InStyle, which put Dr. Anthony Fauci on its cover last year as part of a glowing interview, is declining to comment on the recent bombshell report that found the U.S. government contributed funding to controversial gain-of-function research on bat coronaviruses at the Wuhan Institute of Virology in China.
FOIA documents uncovered by The Intercept contradict Fauci’s sworn testimony claiming the National Institutes of Health didn’t fund gain-of-function research at the Wuhan lab.
Breitbart News contacted InStyle through its parent company, Meredith Corporation, asking if the celebrity magazine had any comment on The Intercept’s findings and if the magazine intends to follow up with Fauci about the veracity of his sworn Congressional testimony.
At the time of publication, this inquiry has not received a response.
InStyle put Fauci on the cover of a digital issue that ran in July 2020; the photo depicted him lounging poolside in sunglasses with a headline simply reading “The Good Doctor.”
The accompanying interview was conducted by CBS News’ Norah O’Donnell, who acknowledged that she is a family friend of the Faucis. When she asked Fauci if he thinks he has done anything wrong, he mostly deflected the question.
“You know, that’s almost an unanswerable question. There are so many possibilities. I don’t like to phrase it in the context of what we’ve done wrong, as opposed to let’s take a look at what happened and maybe we can have lessons learned,” Fauci replied.
The Intercept’s report is based on 900 pages of unreleased documents obtained through the Freedom of Information Act. The progressive left outlet found the U.S. government provided the EcoHealth Alliance with a total of $3.1 million, including $599,000 that the Wuhan Institute of Virology used in part to identify and alter bat coronaviruses likely to infect humans.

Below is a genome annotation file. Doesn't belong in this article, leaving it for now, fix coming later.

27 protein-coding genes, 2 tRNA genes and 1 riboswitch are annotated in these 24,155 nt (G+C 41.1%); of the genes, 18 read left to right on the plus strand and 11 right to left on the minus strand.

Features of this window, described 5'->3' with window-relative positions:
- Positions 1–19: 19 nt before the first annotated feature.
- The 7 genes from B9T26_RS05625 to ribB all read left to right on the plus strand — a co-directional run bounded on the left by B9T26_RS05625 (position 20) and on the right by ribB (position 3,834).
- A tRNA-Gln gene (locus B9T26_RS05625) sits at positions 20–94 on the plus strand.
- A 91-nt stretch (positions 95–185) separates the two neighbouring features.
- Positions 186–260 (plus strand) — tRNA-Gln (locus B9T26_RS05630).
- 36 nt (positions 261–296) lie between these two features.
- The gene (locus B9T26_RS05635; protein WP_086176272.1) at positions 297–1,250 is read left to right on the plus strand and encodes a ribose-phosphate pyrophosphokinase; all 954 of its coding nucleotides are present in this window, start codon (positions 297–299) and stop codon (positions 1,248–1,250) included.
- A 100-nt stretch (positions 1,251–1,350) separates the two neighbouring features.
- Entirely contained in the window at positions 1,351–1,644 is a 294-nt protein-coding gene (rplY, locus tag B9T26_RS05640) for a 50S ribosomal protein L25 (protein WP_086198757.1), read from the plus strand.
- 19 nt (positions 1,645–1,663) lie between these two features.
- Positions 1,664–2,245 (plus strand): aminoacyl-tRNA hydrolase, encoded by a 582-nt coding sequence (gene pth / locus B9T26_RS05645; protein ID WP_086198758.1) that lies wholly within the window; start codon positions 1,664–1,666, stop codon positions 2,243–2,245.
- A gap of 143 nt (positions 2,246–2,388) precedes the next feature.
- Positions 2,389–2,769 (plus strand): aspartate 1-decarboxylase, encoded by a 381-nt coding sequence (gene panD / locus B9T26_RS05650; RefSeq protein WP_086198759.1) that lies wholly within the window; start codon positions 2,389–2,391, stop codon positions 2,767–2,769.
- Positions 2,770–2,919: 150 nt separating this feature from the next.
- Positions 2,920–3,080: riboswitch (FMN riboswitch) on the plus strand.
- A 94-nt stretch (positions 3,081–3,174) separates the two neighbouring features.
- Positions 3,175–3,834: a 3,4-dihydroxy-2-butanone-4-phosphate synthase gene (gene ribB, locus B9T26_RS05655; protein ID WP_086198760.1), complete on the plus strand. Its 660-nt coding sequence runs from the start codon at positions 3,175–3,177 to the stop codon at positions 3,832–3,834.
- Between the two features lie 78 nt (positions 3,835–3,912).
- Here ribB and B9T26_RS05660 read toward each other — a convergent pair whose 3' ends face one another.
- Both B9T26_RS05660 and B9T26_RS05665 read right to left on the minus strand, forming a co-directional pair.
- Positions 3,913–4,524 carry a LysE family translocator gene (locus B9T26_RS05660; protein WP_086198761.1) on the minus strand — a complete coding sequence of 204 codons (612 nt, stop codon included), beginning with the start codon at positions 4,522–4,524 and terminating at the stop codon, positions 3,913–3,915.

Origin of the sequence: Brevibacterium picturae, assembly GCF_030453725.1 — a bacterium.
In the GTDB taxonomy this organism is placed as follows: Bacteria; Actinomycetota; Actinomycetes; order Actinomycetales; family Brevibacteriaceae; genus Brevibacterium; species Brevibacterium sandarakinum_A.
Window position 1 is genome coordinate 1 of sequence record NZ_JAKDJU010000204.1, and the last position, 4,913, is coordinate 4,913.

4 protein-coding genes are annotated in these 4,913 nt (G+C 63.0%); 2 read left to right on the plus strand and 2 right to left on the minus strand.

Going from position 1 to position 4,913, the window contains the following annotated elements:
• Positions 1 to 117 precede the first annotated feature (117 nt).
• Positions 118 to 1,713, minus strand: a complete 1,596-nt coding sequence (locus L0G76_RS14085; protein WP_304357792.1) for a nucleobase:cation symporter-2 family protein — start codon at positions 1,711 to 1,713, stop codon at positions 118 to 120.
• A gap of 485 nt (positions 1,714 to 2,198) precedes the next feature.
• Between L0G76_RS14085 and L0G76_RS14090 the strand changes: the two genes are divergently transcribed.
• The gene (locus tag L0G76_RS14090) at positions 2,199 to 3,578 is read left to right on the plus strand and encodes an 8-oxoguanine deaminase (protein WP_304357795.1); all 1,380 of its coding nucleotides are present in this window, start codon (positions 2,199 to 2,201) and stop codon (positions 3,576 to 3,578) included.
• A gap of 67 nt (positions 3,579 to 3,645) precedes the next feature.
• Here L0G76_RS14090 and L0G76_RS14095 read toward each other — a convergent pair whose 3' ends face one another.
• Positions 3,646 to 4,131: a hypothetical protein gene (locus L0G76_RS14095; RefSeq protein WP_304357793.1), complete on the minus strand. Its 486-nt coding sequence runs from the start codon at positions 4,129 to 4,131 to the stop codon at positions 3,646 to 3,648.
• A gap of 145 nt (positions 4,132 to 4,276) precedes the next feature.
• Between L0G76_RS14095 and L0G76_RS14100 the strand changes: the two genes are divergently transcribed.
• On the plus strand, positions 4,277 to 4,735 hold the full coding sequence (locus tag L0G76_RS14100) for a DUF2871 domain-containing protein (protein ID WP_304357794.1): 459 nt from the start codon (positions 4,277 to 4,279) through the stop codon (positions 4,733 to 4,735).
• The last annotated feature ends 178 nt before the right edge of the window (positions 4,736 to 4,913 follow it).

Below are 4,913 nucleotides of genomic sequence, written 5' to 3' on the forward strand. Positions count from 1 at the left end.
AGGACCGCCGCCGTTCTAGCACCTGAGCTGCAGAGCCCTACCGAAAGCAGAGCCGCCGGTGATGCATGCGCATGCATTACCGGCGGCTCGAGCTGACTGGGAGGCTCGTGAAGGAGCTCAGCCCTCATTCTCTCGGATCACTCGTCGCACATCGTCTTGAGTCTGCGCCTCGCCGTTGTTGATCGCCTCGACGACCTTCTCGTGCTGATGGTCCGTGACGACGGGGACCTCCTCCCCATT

Under oath, Fauci has repeatedly stated that the National Institutes of Health’s funding of the Wuhan lab didn’t include gain-of-function research.
As Breitbart News reported, The Intercept’s report on the documents quotes Richard Ebright, a molecular biologist at Rutgers University, who said that the viruses the Wuhan lab constructed “were tested for their ability to infect mice that were engineered to display human type receptors on their cell.” And these viruses included both SARS-related and MERS-related coronaviruses.
Ebright later posted an eight-part thread on Twitter explaining in greater detail the document’s revelations concerning the “enhanced pathogenicity” of one of the “novel, laboratory-generated SARS-related coronaviruses” created by the Wuhan lab.
He noted that this particular Wuhan lab-generated SARS-related coronavirus had not been “previously disclosed publicly” and that it was found to be “more pathogenic” to humans than “the starting virus from which it was constructed.”
Ebright’s conclusion: Fauci — and National Institutes of Health (NIH) Director Francis Collins — had been “untruthful” about the funding and the research it enabled.